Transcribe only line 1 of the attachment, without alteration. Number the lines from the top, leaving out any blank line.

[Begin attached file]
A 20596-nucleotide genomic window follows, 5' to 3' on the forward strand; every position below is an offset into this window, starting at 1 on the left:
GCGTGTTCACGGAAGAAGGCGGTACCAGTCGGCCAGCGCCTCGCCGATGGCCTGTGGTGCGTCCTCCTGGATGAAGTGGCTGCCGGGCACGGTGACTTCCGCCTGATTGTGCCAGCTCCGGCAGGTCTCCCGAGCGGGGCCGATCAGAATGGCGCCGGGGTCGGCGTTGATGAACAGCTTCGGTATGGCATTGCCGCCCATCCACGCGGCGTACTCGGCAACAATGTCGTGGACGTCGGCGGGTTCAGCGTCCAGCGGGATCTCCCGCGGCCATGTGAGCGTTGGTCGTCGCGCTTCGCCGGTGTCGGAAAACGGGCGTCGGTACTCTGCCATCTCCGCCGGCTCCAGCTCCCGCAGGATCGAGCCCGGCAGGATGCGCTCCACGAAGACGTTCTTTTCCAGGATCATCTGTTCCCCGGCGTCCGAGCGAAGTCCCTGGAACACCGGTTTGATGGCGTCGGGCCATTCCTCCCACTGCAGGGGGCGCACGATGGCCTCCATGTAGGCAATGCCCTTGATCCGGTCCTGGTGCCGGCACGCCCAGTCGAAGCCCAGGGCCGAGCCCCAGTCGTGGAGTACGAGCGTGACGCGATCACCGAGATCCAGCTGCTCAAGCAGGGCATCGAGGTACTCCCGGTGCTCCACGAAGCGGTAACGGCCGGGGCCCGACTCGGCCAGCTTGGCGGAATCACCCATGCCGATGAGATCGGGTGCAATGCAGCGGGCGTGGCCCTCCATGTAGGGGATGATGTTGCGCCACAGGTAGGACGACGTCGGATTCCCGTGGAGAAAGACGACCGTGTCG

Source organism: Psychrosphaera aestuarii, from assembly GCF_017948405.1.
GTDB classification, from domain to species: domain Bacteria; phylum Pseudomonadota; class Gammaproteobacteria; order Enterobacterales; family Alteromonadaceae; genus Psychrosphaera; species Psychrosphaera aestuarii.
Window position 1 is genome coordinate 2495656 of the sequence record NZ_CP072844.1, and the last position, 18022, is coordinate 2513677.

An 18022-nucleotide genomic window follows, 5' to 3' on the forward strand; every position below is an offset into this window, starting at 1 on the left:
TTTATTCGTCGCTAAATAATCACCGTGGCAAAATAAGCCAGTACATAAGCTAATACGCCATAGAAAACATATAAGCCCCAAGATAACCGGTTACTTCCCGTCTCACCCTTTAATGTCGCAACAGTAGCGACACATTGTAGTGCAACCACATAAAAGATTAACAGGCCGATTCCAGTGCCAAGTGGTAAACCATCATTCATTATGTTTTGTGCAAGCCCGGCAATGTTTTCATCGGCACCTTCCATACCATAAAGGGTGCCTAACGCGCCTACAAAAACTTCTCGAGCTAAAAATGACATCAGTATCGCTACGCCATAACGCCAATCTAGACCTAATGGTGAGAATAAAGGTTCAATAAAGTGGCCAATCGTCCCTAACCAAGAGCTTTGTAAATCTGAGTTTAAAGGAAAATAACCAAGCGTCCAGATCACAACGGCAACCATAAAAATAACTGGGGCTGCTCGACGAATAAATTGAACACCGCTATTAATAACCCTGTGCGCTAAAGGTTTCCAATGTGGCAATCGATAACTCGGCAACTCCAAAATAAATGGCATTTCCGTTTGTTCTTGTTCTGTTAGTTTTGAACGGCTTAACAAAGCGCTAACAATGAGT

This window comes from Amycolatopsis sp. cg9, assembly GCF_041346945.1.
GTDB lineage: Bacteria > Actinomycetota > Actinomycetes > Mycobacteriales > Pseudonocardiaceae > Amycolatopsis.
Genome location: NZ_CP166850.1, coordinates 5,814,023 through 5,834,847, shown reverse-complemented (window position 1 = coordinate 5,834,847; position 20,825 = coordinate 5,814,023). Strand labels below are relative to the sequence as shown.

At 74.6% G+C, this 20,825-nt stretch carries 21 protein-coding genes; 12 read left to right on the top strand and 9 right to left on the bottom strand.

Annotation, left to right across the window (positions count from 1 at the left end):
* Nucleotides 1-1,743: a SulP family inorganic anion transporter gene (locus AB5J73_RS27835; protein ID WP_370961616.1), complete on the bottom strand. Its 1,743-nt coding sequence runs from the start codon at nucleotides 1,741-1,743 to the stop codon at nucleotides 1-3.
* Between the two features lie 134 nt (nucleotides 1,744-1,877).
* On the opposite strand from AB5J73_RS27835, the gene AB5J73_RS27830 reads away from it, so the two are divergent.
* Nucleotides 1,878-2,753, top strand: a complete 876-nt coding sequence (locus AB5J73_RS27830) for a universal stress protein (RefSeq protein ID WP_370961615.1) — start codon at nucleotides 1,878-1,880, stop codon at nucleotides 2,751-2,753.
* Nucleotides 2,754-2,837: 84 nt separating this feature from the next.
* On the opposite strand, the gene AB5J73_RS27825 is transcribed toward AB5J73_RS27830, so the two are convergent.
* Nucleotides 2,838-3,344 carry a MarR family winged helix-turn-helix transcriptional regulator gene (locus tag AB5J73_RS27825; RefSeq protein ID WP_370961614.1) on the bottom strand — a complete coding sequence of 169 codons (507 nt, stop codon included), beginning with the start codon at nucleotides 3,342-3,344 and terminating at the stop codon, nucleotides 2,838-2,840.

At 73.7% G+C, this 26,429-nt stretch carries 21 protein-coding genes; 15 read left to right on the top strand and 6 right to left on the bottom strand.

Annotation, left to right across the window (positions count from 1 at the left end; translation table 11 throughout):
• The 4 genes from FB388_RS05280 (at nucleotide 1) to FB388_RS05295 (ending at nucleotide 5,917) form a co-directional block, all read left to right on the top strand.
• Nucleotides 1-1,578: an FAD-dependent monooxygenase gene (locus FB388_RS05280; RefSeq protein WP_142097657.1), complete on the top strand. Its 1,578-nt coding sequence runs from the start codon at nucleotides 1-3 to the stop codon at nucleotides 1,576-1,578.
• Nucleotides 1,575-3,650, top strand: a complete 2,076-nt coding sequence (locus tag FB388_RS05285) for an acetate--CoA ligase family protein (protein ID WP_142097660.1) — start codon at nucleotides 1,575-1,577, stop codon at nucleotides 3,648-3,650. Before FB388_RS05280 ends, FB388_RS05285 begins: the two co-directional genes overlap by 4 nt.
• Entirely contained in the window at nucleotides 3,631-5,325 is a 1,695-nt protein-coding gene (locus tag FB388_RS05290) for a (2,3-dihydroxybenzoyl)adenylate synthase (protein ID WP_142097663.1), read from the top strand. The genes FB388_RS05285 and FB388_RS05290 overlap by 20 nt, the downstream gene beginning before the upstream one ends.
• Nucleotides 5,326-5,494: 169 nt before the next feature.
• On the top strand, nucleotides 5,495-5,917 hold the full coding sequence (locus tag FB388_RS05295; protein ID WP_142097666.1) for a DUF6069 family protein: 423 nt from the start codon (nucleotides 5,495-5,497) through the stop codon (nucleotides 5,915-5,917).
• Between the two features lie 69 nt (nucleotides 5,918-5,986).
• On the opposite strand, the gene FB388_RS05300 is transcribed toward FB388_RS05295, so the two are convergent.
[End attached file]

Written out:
A 20596-nucleotide genomic window follows, 5' to 3' on the forward strand; every position below is an offset into this window, starting at 1 on the left: